The San Francisco Giants’ run to last year’s World Series title nearly ended in the division series until they swept their road games against the Cincinnati Reds.
The Giants will have a more modest goal when they return to Great American Ball Park.
San Francisco will try to turn around what’s so far been a miserable road trip while Cincinnati will seek to bounce back from its own woeful trek in Monday night’s series opener.
After starting the playoffs with back-to-back home losses, the Giants staved off elimination in their next three games in Cincinnati. They then rallied from a 3-1 deficit to St. Louis in the NL championship series and swept Detroit for their second title in three years.
San Francisco (39-42) has hardly looked like a contender for much of this season. The Giants had dropped six straight – their longest skid in three seasons – and seven in a row on the road before Sunday’s 5-2 win over Colorado.
That victory, highlighted by Buster Posey’s fourth homer in five games, also ended an 0-5 start to their 10-game road trip and was only their fourth in the past 15 overall contests.
“(Posey’s) been really on fire for us, giving us a chance to win some of these games,” outfielder Hunter Pence told the team’s website. “Our pitching’s been great, Buster’s been hitting, get a few more guys clicking at the same time and that’s how you start winning ballgames.”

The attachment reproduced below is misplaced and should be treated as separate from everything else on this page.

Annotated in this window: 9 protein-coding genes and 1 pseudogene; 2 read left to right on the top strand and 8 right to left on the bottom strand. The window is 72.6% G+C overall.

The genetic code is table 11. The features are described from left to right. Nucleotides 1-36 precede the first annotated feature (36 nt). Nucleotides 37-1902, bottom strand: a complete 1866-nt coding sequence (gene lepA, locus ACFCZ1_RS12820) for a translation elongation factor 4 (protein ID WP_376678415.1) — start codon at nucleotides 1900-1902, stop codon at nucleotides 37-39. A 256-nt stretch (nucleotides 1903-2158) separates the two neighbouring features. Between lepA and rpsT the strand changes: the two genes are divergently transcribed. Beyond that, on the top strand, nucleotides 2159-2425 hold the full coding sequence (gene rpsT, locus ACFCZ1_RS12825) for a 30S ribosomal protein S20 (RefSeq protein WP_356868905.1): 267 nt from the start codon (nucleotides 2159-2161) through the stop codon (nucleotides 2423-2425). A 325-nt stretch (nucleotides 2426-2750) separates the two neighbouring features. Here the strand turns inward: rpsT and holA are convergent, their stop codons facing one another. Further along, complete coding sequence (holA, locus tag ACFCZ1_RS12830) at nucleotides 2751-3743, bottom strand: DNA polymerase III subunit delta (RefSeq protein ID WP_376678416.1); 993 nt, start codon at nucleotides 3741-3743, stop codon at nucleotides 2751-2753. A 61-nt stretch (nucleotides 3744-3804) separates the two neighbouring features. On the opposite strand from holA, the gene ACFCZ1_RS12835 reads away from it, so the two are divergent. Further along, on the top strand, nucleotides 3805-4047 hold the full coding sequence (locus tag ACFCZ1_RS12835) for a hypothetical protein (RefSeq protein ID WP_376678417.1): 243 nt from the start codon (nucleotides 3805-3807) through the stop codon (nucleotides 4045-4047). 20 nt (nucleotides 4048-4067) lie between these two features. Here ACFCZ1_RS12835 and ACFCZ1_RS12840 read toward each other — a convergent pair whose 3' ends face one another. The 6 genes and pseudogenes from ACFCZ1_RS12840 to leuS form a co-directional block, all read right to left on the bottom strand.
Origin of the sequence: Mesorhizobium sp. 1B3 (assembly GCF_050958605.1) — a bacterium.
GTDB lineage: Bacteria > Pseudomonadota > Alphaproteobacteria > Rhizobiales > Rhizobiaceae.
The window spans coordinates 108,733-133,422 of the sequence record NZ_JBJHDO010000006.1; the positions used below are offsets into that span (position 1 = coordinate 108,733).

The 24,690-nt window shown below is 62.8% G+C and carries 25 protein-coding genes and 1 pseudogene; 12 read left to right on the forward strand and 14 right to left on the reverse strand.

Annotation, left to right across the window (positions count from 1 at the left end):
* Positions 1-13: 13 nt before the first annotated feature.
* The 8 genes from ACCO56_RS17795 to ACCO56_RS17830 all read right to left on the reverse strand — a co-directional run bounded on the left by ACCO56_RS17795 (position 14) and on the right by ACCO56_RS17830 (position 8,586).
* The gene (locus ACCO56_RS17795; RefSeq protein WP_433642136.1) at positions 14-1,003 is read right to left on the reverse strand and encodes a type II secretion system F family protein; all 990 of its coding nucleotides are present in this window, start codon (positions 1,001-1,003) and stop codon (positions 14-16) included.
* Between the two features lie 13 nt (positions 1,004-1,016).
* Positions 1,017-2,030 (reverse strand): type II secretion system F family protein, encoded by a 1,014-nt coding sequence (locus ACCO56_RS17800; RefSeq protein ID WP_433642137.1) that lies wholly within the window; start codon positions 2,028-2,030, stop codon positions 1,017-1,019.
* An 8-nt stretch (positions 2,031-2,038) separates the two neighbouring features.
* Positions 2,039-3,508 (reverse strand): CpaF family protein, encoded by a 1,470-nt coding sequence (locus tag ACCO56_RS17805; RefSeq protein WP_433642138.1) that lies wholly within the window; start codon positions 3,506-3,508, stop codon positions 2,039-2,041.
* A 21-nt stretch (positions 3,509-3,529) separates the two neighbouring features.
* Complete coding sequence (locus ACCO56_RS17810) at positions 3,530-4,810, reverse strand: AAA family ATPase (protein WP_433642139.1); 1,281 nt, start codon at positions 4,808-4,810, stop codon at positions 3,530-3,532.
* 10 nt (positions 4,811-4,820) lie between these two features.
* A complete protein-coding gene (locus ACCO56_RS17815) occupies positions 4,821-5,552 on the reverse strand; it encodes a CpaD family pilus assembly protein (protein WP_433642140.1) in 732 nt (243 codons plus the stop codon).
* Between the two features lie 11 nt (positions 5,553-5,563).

The Reds, meanwhile, have lost eight of 11 and went 2-6 in their visits to Arizona, Oakland and Texas. Cincinnati (46-36), batting .214 in its last 11 games, had six singles in Sunday’s 3-2 loss to the Rangers.
“We couldn’t get any type of hit when we needed it,” outfielder Jay Bruce said. “We need to execute better.”
While its hitters try to get back on track, Cincinnati is hoping Bronson Arroyo (6-6, 3.61 ERA) can help pick up the slack by continuing his recent success against San Francisco.
The right-hander is 4-2 with a 1.72 ERA in his last nine starts against the Giants, including a 9-0 victory in Game 2 of the NL division series. Arroyo gave up one hit and one walk over seven innings in that game but heads into this one after a forgettable performance.
He was tagged for seven runs – his most allowed in two seasons – in just four innings of Tuesday’s 7-3 loss in Oakland. The A’s put in seven left-handed or switch hitters in the lineup against Arroyo, who was 4-1 with a 2.14 ERA in his previous eight starts.
“They just had a great approach against me, to be honest with you,” he told the team’s website. “I predicate my game on being able to play a mental chess match with guys and beating them to the move first. They just beat me to the punch.”
Arroyo might have a chance to get back in the win column if Giants rookie Mike Kickham (0-2, 10.57) continues to struggle.
The left-hander allowed six runs over 5 1-3 innings in his second major league start, a 6-5 loss at the Los Angeles Dodgers on Tuesday. He was called up from the minors the previous day for the second time this season because of Chad Gaudin’s elbow injury.
While they faltered at home in the playoffs, the Reds have won seven of the last eight regular-season meetings there against the Giants.